One of the best ways to prepare for troubleshooting any piece of equipment is to learn it’s normal operating sequence. If you understand what is supposed to happen and the order in which nit is supposed to occur, you can narrow the probable causes by observing the unit operation. By carefully observing the operation of a gas furnace, you can often narrow the possible causes of trouble to just a few items based on how far into the sequence the furnace gets. Most furnaces today use many similar components. This includes hot surface igniters to light the burners, induced draft fans to pull the combustion gasses through the heat exchanger, and draft proving switches to insure the draft.
The first step is to energize the induced draft fan. This is the little fan on the front of the furnace, not the larger indoor blower. The induced draft fan runs for a minute or so to purge the combustion chamber. The draft safety switch should close after the induced draft blower starts. If it does not, the process stops there – often with the daft blower continuing to run indefinitely. If the draft switch senses a proper draft, it closes and the sequence continues.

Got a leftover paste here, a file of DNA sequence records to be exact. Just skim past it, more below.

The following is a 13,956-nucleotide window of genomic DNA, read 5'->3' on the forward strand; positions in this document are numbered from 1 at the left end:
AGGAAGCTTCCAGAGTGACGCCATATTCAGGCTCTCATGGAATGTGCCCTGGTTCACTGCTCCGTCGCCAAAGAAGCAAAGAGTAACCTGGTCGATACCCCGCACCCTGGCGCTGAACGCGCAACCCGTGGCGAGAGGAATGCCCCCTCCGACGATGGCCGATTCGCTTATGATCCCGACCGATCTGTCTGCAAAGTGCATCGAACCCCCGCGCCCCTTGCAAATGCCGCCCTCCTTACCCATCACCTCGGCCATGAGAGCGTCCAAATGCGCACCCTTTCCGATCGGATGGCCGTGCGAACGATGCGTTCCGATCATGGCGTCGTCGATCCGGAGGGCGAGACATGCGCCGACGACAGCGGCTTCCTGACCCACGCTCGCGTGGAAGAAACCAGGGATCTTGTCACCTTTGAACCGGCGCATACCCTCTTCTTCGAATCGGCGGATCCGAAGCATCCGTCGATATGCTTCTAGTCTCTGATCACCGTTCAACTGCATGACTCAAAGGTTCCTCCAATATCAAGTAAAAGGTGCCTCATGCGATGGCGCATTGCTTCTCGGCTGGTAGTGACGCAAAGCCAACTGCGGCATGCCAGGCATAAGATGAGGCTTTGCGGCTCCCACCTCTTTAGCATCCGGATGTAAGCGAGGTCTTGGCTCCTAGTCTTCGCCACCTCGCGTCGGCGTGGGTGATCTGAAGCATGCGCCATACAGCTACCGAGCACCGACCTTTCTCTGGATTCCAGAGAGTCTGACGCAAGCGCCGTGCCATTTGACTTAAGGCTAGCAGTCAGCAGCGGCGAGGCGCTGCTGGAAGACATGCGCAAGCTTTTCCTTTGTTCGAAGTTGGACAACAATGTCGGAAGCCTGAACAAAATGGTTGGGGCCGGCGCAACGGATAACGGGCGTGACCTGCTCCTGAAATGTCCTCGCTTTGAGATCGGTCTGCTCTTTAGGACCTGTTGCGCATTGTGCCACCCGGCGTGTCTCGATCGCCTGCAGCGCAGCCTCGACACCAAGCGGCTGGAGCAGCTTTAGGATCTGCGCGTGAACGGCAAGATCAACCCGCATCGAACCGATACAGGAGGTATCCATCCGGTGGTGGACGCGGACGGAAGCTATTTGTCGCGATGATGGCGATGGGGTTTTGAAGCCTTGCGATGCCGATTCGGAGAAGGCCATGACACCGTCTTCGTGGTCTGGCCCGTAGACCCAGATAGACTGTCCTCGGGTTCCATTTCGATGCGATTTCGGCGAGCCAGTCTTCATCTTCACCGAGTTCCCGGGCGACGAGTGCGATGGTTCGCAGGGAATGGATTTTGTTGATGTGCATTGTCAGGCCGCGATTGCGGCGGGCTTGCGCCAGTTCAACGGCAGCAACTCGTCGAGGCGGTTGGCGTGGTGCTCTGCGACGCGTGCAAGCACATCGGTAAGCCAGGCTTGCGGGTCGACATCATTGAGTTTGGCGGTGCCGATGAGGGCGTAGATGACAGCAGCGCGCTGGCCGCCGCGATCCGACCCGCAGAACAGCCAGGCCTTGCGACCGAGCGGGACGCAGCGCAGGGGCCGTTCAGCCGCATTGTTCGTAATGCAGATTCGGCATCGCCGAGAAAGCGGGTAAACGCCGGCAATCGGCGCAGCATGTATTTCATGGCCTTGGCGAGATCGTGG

Next, the hot surface igniter is energized. If it is working, you will see a bright glow.
After a warm up period of 30 seconds to a minute, the gas valve is energized. The gas should ignite when it flows over the hot surface igniter.
A flame rod must sense the presence of flames within a few seconds or the system will close the gas valve and start the process again. After several aborted attempts, the system will lock out and quit trying to ignite.
After the flames are ignited, the control turns off the hot surface igniter and waits for the furnace to warm up before operating the indoor blower.
When faced with a furnace that does not operate properly, pay attention to how far into the sequence it gets before the process stops. That can help you decide where to start your troubleshooting.